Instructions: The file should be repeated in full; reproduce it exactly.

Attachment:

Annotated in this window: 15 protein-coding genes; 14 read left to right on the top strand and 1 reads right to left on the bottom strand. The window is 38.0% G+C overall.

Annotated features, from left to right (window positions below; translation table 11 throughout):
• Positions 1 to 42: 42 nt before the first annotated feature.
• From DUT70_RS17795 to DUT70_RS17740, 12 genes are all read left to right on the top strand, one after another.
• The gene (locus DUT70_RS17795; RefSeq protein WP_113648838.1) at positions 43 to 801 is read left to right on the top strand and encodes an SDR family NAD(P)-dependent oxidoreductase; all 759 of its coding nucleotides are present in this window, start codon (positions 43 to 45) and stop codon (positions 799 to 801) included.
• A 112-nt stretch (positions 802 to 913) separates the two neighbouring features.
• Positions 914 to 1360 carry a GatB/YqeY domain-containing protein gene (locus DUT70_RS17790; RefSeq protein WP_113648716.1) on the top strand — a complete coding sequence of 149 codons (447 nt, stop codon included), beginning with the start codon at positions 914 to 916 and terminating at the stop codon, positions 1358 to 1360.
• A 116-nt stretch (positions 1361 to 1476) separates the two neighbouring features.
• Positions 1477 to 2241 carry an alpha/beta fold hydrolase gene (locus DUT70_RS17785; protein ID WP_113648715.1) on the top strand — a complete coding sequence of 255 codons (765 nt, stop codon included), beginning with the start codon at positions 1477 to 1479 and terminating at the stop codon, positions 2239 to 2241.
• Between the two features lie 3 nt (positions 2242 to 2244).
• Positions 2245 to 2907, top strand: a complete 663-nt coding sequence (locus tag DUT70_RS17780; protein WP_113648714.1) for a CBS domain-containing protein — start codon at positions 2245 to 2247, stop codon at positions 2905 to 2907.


Annotated in this window: 15 protein-coding genes; 14 read left to right on the top strand and 1 reads right to left on the bottom strand. The window is 38.0% G+C overall.

Annotated features, from left to right (window positions below; translation table 11 throughout):
• Positions 1 to 42: 42 nt before the first annotated feature.
• From DUT70_RS17795 to DUT70_RS17740, 12 genes are all read left to right on the top strand, one after another.
• The gene (locus DUT70_RS17795; RefSeq protein WP_113648838.1) at positions 43 to 801 is read left to right on the top strand and encodes an SDR family NAD(P)-dependent oxidoreductase; all 759 of its coding nucleotides are present in this window, start codon (positions 43 to 45) and stop codon (positions 799 to 801) included.
• A 112-nt stretch (positions 802 to 913) separates the two neighbouring features.
• Positions 914 to 1360 carry a GatB/YqeY domain-containing protein gene (locus DUT70_RS17790; RefSeq protein WP_113648716.1) on the top strand — a complete coding sequence of 149 codons (447 nt, stop codon included), beginning with the start codon at positions 914 to 916 and terminating at the stop codon, positions 1358 to 1360.
• A 116-nt stretch (positions 1361 to 1476) separates the two neighbouring features.
• Positions 1477 to 2241 carry an alpha/beta fold hydrolase gene (locus DUT70_RS17785; protein ID WP_113648715.1) on the top strand — a complete coding sequence of 255 codons (765 nt, stop codon included), beginning with the start codon at positions 1477 to 1479 and terminating at the stop codon, positions 2239 to 2241.
• Between the two features lie 3 nt (positions 2242 to 2244).
• Positions 2245 to 2907, top strand: a complete 663-nt coding sequence (locus tag DUT70_RS17780; protein WP_113648714.1) for a CBS domain-containing protein — start codon at positions 2245 to 2247, stop codon at positions 2905 to 2907.